Finally, vacuum distillation involves the desired separation of liquids having high boiling points. In this case, the pressure of the apparatus is lowered in order to lower the boiling points of liquids. Apart from this, the remaining process is similar to that of the simple distillation process. This process comes to use when the normal boiling point of a liquid exceeds the compound's decomposition temperature. When a compound breaks or chemically decomposes into its substituent particles, it is known as decomposition temperature.
Apart from these processes, air-sensitive distillation, short path distillation, and zone distillation are the other types of distillation processes.
Purpose Of The Distillation Process
The main purpose of distillation is to purify a compound. This is carried out by separating the more volatile component from the mixture. Also, this process is particularly helpful to separate liquids with different boiling points or those with high boiling points.
This process is used for various commercial purposes as well. This separation technique is performed by collecting the different fractions based on their level of volatility. However, an absolutely pure compound can not be obtained by this technique as the partial pressure of the mixture is never zero. This process of distillation is also used to obtain liquid products from chemical synthesis on an industrial scale of production.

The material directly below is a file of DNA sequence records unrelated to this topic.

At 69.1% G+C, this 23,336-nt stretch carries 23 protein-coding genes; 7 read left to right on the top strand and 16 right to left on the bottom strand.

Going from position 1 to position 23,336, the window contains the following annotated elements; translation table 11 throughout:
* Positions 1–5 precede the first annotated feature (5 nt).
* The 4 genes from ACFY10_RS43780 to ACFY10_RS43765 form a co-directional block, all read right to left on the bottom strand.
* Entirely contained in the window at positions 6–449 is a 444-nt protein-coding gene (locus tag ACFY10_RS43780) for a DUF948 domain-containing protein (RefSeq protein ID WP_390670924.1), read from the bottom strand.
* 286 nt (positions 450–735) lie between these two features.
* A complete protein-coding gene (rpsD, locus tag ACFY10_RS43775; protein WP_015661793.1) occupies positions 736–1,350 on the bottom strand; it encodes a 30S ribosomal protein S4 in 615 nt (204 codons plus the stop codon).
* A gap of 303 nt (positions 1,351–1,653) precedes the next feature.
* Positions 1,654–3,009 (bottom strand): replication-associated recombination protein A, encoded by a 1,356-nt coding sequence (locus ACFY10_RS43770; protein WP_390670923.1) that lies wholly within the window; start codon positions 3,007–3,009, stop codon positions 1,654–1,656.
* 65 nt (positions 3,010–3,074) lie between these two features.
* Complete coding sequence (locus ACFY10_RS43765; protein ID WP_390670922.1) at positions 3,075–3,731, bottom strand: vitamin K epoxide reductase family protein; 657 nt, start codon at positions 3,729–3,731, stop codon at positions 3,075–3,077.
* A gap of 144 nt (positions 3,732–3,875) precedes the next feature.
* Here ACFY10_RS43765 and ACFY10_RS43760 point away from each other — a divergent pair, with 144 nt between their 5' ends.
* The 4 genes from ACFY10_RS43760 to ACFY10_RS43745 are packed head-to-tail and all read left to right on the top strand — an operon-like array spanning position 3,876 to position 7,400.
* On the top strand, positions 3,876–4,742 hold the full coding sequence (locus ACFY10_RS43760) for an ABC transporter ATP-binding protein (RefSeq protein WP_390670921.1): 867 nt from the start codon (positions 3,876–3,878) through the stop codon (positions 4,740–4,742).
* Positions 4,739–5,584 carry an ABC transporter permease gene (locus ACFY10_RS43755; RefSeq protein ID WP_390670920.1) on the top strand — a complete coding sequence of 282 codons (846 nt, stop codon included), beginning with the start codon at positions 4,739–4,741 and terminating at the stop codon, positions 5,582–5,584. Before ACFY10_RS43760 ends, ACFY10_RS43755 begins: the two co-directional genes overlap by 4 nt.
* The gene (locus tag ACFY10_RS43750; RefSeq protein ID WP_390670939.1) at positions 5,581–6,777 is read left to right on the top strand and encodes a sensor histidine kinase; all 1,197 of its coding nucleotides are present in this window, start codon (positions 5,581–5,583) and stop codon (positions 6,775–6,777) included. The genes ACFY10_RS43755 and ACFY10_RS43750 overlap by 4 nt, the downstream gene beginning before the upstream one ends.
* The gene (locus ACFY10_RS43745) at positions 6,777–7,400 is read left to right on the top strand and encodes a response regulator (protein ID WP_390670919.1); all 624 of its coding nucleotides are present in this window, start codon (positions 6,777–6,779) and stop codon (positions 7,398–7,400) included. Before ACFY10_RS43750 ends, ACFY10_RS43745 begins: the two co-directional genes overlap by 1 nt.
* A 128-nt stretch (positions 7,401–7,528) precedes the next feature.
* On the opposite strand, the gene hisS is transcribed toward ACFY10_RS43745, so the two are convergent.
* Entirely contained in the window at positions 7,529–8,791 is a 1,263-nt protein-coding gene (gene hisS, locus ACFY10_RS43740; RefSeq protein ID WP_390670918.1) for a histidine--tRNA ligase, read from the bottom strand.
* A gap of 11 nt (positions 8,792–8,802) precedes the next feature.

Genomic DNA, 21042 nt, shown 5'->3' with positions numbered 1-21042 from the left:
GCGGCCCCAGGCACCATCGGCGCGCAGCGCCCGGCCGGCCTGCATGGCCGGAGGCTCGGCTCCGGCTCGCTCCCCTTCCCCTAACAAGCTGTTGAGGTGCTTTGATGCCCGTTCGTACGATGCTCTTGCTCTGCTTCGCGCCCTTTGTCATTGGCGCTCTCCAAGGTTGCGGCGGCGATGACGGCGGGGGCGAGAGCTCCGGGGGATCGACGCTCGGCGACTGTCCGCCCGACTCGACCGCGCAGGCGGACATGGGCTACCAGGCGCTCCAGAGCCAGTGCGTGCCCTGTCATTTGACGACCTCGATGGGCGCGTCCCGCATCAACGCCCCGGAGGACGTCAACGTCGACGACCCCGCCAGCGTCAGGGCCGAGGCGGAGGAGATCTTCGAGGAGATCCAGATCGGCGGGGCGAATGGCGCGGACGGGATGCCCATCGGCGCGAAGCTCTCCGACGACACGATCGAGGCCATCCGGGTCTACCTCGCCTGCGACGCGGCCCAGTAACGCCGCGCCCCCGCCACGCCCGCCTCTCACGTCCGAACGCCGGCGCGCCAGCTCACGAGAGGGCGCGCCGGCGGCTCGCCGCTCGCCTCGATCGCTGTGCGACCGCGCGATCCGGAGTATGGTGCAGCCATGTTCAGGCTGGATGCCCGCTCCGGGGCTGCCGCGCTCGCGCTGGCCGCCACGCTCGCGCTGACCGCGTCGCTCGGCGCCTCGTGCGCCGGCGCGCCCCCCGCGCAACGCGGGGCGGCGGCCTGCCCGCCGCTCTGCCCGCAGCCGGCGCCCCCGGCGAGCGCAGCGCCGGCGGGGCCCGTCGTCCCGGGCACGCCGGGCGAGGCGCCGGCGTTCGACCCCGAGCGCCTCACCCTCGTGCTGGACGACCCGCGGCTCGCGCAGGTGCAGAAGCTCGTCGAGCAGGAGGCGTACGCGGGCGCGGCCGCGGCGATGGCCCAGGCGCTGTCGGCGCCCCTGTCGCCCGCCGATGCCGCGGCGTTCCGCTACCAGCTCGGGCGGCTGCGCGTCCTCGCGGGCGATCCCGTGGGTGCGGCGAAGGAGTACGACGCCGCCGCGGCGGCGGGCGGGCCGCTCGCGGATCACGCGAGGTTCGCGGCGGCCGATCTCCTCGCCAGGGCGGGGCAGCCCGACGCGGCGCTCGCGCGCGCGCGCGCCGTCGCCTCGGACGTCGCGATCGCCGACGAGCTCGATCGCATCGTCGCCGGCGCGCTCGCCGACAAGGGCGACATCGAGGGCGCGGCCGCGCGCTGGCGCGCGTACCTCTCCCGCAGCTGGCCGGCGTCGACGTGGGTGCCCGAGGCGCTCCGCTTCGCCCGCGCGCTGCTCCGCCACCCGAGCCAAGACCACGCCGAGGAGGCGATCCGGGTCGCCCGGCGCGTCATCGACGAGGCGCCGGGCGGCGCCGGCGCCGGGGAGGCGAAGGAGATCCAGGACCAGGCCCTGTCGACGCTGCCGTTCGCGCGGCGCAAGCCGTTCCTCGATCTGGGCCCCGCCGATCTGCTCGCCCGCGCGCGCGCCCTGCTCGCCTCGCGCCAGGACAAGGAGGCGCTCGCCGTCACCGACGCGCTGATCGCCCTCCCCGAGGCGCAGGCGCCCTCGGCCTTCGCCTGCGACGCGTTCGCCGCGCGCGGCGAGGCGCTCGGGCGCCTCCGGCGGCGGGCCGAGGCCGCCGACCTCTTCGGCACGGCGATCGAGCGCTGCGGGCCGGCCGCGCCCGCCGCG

Uses Of Distillation
A wide range of uses is associated with distillation, some of which are described below.
It is used to separate alcoholic liquors from fermented materials. A variety of alcoholic beverages and distilled spirits are produced by this process.
Distillation is used to separate kerosene, lubricating oil, and gasoline from crude oil. Using this method in oil refining ensures safe storage as well as safe transportation. In petroleum refining, distillation serves as an important part in removing kerosene and naphtha, and other components from the crude oil. Thus, a number of petroleum products are obtained by this process.
Liquified gases can be extracted from the air by this process. For example, argon, oxygen, and nitrogen are distilled from the air.
Seawater is also desalinated by this process.
Food flavoring agents, as well as perfumes, are extracted from herbs and medicinal plants by distillation.
Lead-acid batteries and low-volume humidifiers use distilled water to work.
Various chemical products like formaldehyde and phenol are processed by the distillation process on an industrial scale.